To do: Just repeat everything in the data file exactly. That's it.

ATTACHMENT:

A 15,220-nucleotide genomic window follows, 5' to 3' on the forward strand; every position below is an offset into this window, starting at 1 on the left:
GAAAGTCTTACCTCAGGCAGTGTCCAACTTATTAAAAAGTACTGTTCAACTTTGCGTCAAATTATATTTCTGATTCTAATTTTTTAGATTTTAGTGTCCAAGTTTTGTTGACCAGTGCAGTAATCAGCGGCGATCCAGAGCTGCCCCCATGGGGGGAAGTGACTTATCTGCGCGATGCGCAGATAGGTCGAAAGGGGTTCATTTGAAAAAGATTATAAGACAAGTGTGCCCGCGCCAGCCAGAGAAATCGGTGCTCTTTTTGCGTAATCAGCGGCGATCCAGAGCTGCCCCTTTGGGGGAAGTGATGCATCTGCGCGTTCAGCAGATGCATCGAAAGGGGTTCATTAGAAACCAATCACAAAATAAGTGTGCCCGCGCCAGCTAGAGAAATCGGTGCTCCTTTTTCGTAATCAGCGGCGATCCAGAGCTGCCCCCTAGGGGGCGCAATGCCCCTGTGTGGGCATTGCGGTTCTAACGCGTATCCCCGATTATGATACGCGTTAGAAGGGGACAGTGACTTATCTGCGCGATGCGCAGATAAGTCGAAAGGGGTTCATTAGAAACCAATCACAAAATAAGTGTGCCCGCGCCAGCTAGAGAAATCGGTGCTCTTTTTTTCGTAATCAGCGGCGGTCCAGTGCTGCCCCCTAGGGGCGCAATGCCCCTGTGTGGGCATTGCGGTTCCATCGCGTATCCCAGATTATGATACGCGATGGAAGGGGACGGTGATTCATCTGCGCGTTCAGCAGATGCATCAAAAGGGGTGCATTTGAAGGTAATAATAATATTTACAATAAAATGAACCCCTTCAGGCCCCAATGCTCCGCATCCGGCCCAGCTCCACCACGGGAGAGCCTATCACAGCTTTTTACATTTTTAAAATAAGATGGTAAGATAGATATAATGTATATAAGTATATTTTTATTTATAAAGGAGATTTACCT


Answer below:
A 15,220-nucleotide genomic window follows, 5' to 3' on the forward strand; every position below is an offset into this window, starting at 1 on the left:
GAAAGTCTTACCTCAGGCAGTGTCCAACTTATTAAAAAGTACTGTTCAACTTTGCGTCAAATTATATTTCTGATTCTAATTTTTTAGATTTTAGTGTCCAAGTTTTGTTGACCAGTGCAGTAATCAGCGGCGATCCAGAGCTGCCCCCATGGGGGGAAGTGACTTATCTGCGCGATGCGCAGATAGGTCGAAAGGGGTTCATTTGAAAAAGATTATAAGACAAGTGTGCCCGCGCCAGCCAGAGAAATCGGTGCTCTTTTTGCGTAATCAGCGGCGATCCAGAGCTGCCCCTTTGGGGGAAGTGATGCATCTGCGCGTTCAGCAGATGCATCGAAAGGGGTTCATTAGAAACCAATCACAAAATAAGTGTGCCCGCGCCAGCTAGAGAAATCGGTGCTCCTTTTTCGTAATCAGCGGCGATCCAGAGCTGCCCCCTAGGGGGCGCAATGCCCCTGTGTGGGCATTGCGGTTCTAACGCGTATCCCCGATTATGATACGCGTTAGAAGGGGACAGTGACTTATCTGCGCGATGCGCAGATAAGTCGAAAGGGGTTCATTAGAAACCAATCACAAAATAAGTGTGCCCGCGCCAGCTAGAGAAATCGGTGCTCTTTTTTTCGTAATCAGCGGCGGTCCAGTGCTGCCCCCTAGGGGCGCAATGCCCCTGTGTGGGCATTGCGGTTCCATCGCGTATCCCAGATTATGATACGCGATGGAAGGGGACGGTGATTCATCTGCGCGTTCAGCAGATGCATCAAAAGGGGTGCATTTGAAGGTAATAATAATATTTACAATAAAATGAACCCCTTCAGGCCCCAATGCTCCGCATCCGGCCCAGCTCCACCACGGGAGAGCCTATCACAGCTTTTTACATTTTTAAAATAAGATGGTAAGATAGATATAATGTATATAAGTATATTTTTATTTATAAAGGAGATTTACCT